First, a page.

Women are significantly moresuccessful than men when it comes to raising money in crowdfunding campaigns, according to a new report.
The report, issued by PricewaterhouseCoopers LLC (PwC) and the Crowdfunding Centre found that women are consistently more successful than men in reaching their fundraising goals in seed crowdfunding campaigns.
The study analyzed more than 450,000 crowdfunding campaigns from nine of the largest global crowdfunding platforms. It found that that female-led campaigns are 32% more successful at reaching their funding target than campaigns led by men. It also reports that female-led projects achieve a greater average pledge amount than male-led projects.
The report notes that the outperformance of female-led campaigns is evident in all sectors and in all geographical regions. For example, in both the U.S. and the U.K., about 20% of male-led campaigns reach their funding goal, compared with 24% for women in the U.S. and 26% for women in the U.K. Female-led projects also are consistently more successful in Africa and other emerging markets, it states.
In addition, the report found that in traditionally male-dominated sectors, such as technology, women are still more successful than men at raising funding.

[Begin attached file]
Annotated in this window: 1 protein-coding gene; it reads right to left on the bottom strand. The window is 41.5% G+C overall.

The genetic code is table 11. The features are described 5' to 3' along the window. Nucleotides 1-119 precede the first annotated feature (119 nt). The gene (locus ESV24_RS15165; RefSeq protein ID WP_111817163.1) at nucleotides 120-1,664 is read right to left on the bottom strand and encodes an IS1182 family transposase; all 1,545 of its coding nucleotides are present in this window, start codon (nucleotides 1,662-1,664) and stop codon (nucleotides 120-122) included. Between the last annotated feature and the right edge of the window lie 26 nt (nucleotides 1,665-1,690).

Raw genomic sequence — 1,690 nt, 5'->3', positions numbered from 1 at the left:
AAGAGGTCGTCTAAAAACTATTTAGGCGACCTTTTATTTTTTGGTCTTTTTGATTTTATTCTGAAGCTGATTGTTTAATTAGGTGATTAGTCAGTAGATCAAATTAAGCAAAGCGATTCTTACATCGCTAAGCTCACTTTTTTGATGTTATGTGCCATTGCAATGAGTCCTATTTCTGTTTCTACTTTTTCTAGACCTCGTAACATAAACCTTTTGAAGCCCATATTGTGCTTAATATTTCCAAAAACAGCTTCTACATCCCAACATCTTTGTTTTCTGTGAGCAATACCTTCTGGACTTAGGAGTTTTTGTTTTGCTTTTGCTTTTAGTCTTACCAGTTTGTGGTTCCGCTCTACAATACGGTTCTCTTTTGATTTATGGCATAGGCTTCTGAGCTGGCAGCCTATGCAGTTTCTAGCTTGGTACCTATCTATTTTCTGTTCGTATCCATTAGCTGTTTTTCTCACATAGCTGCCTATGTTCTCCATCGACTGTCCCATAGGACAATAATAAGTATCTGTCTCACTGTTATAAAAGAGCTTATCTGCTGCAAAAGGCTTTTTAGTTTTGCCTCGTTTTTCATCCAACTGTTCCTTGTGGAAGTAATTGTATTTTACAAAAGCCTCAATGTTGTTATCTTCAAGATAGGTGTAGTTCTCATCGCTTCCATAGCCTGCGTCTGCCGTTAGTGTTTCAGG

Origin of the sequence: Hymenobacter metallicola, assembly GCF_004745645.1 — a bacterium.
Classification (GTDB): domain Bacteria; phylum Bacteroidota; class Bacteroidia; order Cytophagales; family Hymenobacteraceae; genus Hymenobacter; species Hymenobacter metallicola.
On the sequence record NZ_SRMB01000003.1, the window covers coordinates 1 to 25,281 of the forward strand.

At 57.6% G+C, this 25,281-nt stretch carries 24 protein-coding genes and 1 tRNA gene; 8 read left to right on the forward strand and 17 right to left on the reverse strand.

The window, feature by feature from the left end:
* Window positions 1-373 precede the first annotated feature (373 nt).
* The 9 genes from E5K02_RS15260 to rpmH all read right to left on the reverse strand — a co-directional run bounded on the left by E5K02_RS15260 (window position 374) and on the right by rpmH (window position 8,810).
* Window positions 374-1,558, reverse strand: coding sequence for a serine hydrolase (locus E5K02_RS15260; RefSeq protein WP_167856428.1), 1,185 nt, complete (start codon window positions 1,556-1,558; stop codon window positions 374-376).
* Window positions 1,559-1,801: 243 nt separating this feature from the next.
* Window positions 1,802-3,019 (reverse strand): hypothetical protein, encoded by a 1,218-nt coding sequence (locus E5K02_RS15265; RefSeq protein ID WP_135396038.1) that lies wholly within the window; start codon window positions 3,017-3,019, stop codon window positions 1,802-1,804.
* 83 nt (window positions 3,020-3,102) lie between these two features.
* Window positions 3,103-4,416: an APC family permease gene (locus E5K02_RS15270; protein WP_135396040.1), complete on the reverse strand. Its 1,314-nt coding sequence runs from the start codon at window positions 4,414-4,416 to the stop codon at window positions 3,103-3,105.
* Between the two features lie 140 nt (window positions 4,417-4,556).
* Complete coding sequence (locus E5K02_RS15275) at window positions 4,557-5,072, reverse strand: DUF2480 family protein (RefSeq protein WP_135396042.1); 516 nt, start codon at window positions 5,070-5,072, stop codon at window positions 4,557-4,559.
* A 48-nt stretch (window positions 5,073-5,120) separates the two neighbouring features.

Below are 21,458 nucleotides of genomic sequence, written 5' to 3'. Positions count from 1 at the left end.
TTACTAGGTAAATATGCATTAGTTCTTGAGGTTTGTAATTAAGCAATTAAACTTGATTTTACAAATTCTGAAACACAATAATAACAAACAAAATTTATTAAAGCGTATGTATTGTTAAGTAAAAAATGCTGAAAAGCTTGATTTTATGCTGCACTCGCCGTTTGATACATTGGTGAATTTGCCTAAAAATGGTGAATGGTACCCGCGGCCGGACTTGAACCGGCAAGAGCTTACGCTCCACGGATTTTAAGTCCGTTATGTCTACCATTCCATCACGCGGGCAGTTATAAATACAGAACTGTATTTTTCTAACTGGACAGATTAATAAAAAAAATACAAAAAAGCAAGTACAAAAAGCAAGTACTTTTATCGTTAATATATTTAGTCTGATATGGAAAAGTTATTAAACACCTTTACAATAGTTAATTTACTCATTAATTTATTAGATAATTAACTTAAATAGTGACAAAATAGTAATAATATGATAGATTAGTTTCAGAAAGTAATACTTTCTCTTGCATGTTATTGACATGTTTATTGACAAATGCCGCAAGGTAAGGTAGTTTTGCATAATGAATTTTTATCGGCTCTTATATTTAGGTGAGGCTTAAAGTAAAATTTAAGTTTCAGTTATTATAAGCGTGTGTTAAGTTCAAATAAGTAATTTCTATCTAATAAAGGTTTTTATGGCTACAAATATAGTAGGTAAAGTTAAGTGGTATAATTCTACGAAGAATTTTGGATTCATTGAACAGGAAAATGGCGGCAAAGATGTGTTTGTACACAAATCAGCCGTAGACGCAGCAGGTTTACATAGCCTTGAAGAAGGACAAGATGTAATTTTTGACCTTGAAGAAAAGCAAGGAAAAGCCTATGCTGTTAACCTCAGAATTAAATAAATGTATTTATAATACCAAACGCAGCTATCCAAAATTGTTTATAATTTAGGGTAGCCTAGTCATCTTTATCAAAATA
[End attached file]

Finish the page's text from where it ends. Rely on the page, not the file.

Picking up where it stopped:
“Female crowdfunding success is in stark contrast to established funding mechanisms for business startups and growth in which women-led businesses continue to face barriers to accessing finance,” says Barry James, co-founder and CEO of The Crowdfunding Centre.
“Who could have expected that when the middlemen are removed from the equation, and women and men entrepreneurs get equal and direct access to the market, it would turn out that women would, immediately and decisively, outperform the men, across the board?”
Despite the higher success rates for female-led projects, the report found that men are more likely to launch seed crowdfunding campaigns. For example, it notes, only 11% of the campaigns that have raised more than US$1 million were led by a woman.
“This report aims to create visibility of the potential barriers that female-led businesses and entrepreneurs appear to have long faced in accessing finance, highlighting that opportunities for women entrepreneurs do not seem to have been equal,” says Sharmila Karve, PwC global diversity leader. “But thanks to crowdfunding, entrepreneurs can now access the market directly — and this makes a huge difference.
“Significant opportunity still remains for women to become more active and represented in crowdfunding and to be more ambitious when establishing their finance raising goals,” Karve adds. “We hope the success of female crowdfunders highlighted in this report motivates more budding and established female entrepreneurs to explore crowdfunding and invoke confidence and belief in their entrepreneurial talent and opportunities.”
The use of seed crowdfunding has grown significantly in recent years, the report notes, raising more than US$767 million in 2016, up from US$10 million in 2009.
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